For materials science research the most important capabilities of high resolution analytical electron microscopy are microspectroscopy and microdiffraction. These methods are briefly discussed from the experimental viewpoint, particularly the effects of specimen thickness and probe configuration on experiments. Applications of these experimental methods to determination of very fine microstructures in CZ-silicon containing oxide precipitates, nitrogen ion implanted silicon, aluminum alloy-silicon carbide whisker reinforced composites and sintered silicon carbide are examined and discussed. In all but the composite amorphous phases are important. For amorphous phases, in particular, microspectroscopy is essential for characterization. Spatial resolution of approximately 5nm was sufficient for most phase identification in these material systems, however, investigation of interface reaction mechanisms requires spatial resolution of approximately 0. 5nm.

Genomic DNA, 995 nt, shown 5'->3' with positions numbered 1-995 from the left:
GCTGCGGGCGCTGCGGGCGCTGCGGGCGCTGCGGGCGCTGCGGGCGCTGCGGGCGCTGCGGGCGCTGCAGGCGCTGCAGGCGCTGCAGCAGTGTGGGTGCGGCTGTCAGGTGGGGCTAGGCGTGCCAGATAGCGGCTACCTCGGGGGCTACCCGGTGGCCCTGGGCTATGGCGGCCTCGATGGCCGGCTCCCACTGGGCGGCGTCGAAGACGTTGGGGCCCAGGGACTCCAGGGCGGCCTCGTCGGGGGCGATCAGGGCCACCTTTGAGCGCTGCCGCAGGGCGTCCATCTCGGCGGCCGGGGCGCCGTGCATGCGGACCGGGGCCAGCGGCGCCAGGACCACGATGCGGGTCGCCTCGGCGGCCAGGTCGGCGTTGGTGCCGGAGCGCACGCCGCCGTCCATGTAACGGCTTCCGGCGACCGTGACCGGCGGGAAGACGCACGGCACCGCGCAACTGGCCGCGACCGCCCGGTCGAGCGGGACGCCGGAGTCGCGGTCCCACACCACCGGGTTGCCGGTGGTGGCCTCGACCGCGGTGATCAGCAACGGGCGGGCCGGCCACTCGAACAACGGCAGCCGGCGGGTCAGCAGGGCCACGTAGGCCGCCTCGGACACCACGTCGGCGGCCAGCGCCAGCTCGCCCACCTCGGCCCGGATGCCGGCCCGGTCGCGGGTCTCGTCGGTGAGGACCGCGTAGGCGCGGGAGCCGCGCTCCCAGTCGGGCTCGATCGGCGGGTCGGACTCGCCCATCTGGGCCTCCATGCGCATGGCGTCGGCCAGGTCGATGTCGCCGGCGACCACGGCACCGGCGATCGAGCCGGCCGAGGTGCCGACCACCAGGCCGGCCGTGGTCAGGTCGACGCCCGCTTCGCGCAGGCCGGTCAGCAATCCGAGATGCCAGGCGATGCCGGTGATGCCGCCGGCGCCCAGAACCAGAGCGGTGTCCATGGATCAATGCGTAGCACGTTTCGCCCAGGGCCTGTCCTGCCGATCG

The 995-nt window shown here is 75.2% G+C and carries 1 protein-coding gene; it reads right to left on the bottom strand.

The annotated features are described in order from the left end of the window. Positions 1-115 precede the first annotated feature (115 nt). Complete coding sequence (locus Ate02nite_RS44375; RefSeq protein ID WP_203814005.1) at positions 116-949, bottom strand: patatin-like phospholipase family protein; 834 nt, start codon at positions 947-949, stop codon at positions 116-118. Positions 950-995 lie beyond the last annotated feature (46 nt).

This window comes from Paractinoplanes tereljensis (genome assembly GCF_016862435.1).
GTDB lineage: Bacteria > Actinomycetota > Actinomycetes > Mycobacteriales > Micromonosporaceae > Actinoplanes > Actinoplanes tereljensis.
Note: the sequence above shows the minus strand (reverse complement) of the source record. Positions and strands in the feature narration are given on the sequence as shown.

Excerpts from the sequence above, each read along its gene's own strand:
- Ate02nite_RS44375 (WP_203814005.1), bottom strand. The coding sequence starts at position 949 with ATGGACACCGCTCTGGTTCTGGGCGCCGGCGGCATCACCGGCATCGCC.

|Original language||English (US)|
|Title of host publication||Unknown Host Publication Title|
|Publisher||Metallurgical Soc of AIME|
|Number of pages||20|
|State||Published - Dec 1 1986|
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